Wednesday, 18 May 2016

Hello people of the internet

Hello people of the internet.

My name is Tom and I've been asked to take over this blog and tell you all about what it's like to study physics in Uppsala. I’ve been here for about 9 months now, so hopefully I have some experiences worth sharing with you, and the information they don’t tell you on the university website. This is the first time I'm writing a blog so please bear with me if I've formatted it really badly or something. Also, the previous people who wrote this blog have some really good posts too so be sure to have a loot there too.

Who are you?

Who are you Tom? you may ask, and indeed I may ask myself if I'm feeling philosophical. So here's a brief summary of my life. I come from the distant land of the United Kingdom. I grew up in the beautiful county of Northumberland then studied Astrophysics at University College London (which, as the name implies, is in London) before moving to Uppsala to do my masters.

A visual representation of my national identity (left).

Here in Uppsala I'm studying the physics master programme, specialising in astronomy and space physics. I've always been interested in space since I was a child and there's loads of really interesting courses here in that area. I've also taken a few courses outside this area, including ones about climate and meteorology which are really interesting too.
When I'm not studying my favourite thing to do is travelling to different cities and countries, which is something you can easily do from Uppsala. Another thing I really enjoy is getting involved in weird Swedish traditions, and sharing weird British traditions with Sweden in return.

Why are you here?

This is a question many people have asked me. Before I moved to Sweden, my family would say "why are you moving to Sweden? you've never been there, you don't speak Swedish, its too cold etc.". But, in my own mind I had good enough reasons, and here I am.
When I was studying in London, a lot of my friends went on a year abroad as part of their course. I couldn't do one on my course and I was really jealous that they all got to have loads of fun living in exotic foreign countries. This was the pull factor that made me consider doing the masters abroad. There were also significant push factors making me want to leave the UK. The conservative government had already tripled tuition fees to £9000 (over 100,000 kronor) per year and now they're taking away a lot of grants that were available to students from less well off families, meaning studying another course there would have been very expensive. Also, living costs in London are INSANELY high.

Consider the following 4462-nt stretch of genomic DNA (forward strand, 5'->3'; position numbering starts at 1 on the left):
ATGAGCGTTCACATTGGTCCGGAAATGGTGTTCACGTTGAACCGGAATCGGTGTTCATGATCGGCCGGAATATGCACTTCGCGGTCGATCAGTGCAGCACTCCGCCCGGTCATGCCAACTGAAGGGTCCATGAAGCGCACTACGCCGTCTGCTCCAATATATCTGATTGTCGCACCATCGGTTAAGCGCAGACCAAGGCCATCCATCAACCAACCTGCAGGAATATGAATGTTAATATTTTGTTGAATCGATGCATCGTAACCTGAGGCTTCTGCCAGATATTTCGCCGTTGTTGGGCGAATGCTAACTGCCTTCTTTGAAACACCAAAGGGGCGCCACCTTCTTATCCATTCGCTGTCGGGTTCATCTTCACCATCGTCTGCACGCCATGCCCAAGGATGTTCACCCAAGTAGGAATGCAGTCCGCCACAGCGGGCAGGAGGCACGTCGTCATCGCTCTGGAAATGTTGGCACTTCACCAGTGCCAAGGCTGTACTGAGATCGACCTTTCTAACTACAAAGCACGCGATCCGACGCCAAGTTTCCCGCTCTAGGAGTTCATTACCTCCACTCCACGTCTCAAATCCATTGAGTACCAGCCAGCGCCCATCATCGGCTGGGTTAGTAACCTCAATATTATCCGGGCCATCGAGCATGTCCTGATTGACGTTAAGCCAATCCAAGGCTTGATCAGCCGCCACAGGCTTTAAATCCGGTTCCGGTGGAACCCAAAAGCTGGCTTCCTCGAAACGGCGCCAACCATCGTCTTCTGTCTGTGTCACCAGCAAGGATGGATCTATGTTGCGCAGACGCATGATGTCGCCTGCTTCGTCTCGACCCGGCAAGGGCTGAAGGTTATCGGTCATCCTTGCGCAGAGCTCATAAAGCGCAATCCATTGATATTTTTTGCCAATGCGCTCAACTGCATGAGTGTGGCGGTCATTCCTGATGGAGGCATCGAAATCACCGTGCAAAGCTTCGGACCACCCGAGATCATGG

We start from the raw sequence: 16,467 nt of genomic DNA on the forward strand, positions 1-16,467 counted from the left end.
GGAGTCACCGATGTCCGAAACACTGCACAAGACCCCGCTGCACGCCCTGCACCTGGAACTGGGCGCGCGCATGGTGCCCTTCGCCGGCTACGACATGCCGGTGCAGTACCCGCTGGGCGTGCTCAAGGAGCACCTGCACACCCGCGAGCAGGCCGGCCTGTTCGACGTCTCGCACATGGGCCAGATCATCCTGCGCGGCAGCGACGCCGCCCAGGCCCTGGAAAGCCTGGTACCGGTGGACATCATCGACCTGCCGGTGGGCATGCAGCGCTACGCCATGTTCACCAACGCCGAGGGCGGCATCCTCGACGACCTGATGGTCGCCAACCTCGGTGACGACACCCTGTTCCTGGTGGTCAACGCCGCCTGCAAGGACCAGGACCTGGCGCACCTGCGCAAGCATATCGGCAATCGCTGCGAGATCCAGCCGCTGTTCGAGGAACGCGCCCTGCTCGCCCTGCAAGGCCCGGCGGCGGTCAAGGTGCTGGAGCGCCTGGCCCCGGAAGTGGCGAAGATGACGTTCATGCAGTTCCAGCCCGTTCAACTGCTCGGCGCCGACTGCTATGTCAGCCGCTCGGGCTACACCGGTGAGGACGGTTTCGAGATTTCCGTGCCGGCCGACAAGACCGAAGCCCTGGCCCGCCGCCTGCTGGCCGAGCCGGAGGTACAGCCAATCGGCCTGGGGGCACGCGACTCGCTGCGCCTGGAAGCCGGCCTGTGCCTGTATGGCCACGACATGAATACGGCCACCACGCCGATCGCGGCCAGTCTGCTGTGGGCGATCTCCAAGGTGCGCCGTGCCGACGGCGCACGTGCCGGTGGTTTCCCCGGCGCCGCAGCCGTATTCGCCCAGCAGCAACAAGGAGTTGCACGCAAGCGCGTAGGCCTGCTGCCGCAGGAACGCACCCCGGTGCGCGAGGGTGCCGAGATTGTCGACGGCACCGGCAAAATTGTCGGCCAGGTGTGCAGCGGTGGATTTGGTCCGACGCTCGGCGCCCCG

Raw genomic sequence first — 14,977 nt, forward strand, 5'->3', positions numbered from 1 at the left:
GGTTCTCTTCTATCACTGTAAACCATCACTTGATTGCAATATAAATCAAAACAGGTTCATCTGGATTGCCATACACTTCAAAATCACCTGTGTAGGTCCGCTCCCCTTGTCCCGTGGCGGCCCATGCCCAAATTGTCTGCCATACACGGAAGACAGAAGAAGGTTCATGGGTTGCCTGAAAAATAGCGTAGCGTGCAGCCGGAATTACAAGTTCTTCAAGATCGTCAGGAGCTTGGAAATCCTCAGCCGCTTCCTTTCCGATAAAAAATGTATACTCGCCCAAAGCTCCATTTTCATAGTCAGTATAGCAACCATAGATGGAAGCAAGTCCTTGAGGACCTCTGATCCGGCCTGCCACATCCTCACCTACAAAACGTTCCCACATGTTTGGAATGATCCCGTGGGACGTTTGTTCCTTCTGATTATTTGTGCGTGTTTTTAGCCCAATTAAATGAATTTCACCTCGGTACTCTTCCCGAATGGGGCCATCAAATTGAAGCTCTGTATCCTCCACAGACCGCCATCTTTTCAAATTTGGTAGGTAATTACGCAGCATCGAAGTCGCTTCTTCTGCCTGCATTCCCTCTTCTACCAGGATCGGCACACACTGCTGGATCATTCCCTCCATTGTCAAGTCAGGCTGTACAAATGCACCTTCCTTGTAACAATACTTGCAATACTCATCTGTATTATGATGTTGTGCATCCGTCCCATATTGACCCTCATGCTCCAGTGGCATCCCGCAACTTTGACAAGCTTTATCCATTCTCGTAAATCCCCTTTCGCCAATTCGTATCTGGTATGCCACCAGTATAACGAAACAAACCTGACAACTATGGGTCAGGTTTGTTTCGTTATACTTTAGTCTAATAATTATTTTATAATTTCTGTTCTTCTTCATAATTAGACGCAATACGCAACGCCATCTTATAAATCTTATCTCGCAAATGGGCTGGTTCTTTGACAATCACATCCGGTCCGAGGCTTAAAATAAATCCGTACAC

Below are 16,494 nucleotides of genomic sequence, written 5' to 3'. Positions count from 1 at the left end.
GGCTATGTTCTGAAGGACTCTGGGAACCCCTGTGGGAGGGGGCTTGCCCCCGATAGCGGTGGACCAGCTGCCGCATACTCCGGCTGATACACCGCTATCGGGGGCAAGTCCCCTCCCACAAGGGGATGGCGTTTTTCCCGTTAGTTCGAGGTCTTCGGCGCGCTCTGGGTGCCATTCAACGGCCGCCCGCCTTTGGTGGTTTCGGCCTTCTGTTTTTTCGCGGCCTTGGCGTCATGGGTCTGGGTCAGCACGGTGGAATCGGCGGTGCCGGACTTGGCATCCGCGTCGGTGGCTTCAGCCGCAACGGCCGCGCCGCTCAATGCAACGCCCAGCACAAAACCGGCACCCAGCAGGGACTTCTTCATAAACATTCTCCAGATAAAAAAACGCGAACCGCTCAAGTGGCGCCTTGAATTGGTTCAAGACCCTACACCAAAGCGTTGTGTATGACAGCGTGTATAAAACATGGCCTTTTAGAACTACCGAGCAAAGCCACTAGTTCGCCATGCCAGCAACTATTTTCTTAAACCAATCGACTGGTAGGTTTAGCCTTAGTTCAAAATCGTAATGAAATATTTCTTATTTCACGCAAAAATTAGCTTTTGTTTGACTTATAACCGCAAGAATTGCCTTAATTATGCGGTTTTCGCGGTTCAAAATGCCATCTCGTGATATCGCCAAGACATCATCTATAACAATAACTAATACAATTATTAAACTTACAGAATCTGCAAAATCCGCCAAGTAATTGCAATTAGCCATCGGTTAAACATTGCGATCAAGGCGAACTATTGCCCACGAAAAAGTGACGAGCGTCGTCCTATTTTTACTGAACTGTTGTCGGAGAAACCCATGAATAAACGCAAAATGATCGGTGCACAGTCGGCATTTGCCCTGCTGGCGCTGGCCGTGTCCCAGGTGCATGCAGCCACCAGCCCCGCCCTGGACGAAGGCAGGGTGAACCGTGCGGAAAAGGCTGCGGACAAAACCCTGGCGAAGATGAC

So, I decided I'd go abroad for the masters. Now, I must admit, Uppsala University was not my top choice initially. I didn't have a top choice at all, I just blindly applied to universities in any country that taught in English and had low (or better no) tuition fees. Then, when I received replies from them I did more research into each one and Uppsala really stood out as somewhere that sounded nice to study. In addition to being completely free (for EU students) and taught in English, it had courses that sounded really interesting and the student life seemed to be really unique and fun. I chose Uppsala as my first choice then all I had to do was pass my final exams in London and I had a place here.

First day in Uppsala.

So that was my reasoning of why I applied in the first place, but I still didn't really know anything about Uppsala until I arrived here. Now that I've been here a little while I know I made the right decision in coming here and I've had so much fun over the last months. Being a student is not just about academics, and I hope to share with you all the fun things you can take part in here (starting today) as well as important stuff about the course itself, so please keep reading.

Things that happen in Sweden - Part 1

As everyone in Europe will know, last weekend was the Eurovision Song Contest, this year held here in Sweden. In the UK, Eurovision is seen as a bit of a joke, where you watch people from countries you've never heard of sing awful songs then politically vote for their neighbours. In Sweden, however, its taken much more seriously. The process starts months before the contest with a televised nationwide competition to see who will represent the country. Before the contest are hours of analysis of past winners and speculation on this years winners. Then when it's time for the big event itself, its an excuse for a party. The nation gathers round their TV screens and consumes 3 times more crisps than any ordinary night (see link) and an excess of alcohol. This was definitely true at my Eurovision party.!O3zTiCk3oxa6/

Eurovision party (I don't have a blue face all the time)

Unfortunately Sweden came in 5th place this year, behind winners Ukraine, so no doubt there will be a TV post-mortem to find out how Sweden can improve for next year. However, the contest will be watched with just as much enthusiasm next year, so if you're here it's definitely something to look forward to (or dread if you're one of those people who hates Eurovision).

NEXT TIME: How to apply - Tom's guide through the confusing world of University Admissions Sweden.

P.S. If anybody has any questions or things you'd like me to talk about in future posts, leave a comment and I will try and get back to you as soon as possible.

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